Friday, November 19, 2004

Ohio: Vote suppression, vote creation 

Ohio voters testified at hearings at an African-American church and a county courthouse to bear witness to intimidation, harassment, deception and extreme inconvenience designed to suppress the heavily Democratic African-American and student vote in Ohio.

Pacifica Radio recorded the church hearings. As I listened, I heard stories of students at Kenyon College waiting up to 12 hours to vote; voters, including the elderly, made to stand in line in the rain for hours; and people falsely being told that they could vote on Nov. 3 because of the long lines on the 2nd. Then there was one particularly tragic case in which a man suffered a medical emergency in his home, and his wife was not home to help him because she had to wait hours to vote; he died.
One particular cause for the extraordinarily long lines was often cited: an insufficient number of voting machines. The normal ratio of one machine per 100 voters in a precinct was routinely ignored in precincts that were expected to vote heavily Democratic. Based on the testimony of the witnesses, it appears that many of those precincts, had fewer than half the machines they needed.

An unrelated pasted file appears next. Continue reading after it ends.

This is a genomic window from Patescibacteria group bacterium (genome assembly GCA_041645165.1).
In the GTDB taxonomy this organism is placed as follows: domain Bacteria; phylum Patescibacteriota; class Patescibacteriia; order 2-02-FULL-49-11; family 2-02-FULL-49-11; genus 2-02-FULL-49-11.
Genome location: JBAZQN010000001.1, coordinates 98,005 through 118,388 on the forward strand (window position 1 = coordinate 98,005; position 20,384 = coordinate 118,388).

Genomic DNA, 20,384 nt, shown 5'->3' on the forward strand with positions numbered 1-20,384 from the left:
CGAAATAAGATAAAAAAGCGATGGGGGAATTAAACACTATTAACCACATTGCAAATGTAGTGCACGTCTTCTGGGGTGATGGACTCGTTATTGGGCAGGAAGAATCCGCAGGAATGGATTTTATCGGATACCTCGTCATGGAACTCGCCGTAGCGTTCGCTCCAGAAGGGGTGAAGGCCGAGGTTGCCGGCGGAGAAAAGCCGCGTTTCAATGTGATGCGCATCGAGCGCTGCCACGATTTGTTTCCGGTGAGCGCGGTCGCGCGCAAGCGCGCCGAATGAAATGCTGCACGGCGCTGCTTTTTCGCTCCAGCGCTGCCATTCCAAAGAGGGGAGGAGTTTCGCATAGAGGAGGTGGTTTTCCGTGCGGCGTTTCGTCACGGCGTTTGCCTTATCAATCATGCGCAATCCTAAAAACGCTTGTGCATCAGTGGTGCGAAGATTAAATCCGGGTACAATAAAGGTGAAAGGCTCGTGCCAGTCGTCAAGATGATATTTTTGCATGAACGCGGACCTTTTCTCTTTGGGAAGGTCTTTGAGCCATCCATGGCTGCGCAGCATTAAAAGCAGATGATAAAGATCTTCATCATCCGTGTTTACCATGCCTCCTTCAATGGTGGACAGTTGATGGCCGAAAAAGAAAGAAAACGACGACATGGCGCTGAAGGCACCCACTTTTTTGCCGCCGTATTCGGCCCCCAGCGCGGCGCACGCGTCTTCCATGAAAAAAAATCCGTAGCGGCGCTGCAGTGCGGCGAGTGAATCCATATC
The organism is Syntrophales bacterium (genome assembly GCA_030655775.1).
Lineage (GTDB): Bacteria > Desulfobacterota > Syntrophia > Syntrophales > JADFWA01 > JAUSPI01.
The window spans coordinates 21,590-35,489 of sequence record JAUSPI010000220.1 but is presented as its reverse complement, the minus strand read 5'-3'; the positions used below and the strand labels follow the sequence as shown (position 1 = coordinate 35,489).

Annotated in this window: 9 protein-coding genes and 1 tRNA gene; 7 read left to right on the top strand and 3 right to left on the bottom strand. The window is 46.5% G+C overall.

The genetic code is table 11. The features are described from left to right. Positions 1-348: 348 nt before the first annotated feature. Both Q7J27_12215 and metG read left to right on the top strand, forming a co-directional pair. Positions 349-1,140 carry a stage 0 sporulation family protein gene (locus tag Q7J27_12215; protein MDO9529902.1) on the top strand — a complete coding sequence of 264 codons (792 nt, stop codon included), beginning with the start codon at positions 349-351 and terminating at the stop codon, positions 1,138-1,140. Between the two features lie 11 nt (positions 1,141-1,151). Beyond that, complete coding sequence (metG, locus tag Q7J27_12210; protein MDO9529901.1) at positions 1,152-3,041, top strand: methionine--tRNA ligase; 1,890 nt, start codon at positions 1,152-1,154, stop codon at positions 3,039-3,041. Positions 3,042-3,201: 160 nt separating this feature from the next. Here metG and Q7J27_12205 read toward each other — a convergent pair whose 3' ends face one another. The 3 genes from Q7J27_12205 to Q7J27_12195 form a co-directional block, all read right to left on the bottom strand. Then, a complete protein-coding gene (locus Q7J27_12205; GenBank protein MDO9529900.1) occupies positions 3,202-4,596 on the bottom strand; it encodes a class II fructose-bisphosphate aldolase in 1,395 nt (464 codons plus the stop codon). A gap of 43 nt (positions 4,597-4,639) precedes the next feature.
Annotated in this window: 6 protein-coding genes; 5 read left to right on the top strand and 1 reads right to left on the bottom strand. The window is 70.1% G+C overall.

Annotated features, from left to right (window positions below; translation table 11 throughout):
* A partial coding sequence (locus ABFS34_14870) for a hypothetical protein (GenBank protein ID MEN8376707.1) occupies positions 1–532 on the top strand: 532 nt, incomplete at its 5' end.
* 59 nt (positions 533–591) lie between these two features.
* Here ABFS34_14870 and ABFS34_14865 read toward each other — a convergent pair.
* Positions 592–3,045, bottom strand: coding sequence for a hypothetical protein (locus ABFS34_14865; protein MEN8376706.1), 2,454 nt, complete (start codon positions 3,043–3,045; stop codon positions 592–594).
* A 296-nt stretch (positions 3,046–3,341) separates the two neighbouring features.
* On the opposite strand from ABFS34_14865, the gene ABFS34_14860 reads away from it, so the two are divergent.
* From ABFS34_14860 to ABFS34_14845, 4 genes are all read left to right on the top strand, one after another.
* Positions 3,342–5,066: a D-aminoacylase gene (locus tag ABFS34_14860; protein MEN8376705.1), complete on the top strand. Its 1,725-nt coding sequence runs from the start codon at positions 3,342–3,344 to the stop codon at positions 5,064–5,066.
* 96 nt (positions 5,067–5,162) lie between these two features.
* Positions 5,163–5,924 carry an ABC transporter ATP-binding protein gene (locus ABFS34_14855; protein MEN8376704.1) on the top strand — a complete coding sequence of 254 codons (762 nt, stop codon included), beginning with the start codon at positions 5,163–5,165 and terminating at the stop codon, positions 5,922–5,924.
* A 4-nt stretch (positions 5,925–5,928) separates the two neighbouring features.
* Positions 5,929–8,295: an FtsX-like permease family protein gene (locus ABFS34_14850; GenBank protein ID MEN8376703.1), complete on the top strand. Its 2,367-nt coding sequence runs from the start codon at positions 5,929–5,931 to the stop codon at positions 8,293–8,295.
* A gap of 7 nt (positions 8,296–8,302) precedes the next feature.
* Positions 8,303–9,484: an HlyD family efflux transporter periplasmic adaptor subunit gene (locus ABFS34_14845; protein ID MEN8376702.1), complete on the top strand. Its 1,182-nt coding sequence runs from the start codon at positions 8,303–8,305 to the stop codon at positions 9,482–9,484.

While vote suppression was going on in some Ohio precincts, certain others in Cuyahoga County (Greater Cleveland) had more votes than voters! The article I posted on my web site about these extra votes has drawn fully a third of my hits this month so far. (And my total is on pace to be more than double the total I've had in my best month this year). Clearly, many people are interested in the phantom voters of Cuyahoga County.

Meanwhile, on November 11, the Associated Press reported that lawyers for the Kerry campaign were on a “fact-finding mission” in Ohio. According to the article, lawyer Dan Hoffheimer said the goal is to identify any voting problems and quell doubts about the legitimacy of the Ohio election being raised on the Internet.

Yes, Mr. Hoffheimer, three voting problems emerged in Ohio:

1) Votes were suppressed;

2) votes were created out of thin air, or shall I say thin pixels; and

3) the apparent losing candidate thinks it's his job to quell doubts about the legitimacy of his opponent's possibly fraudulent victory.

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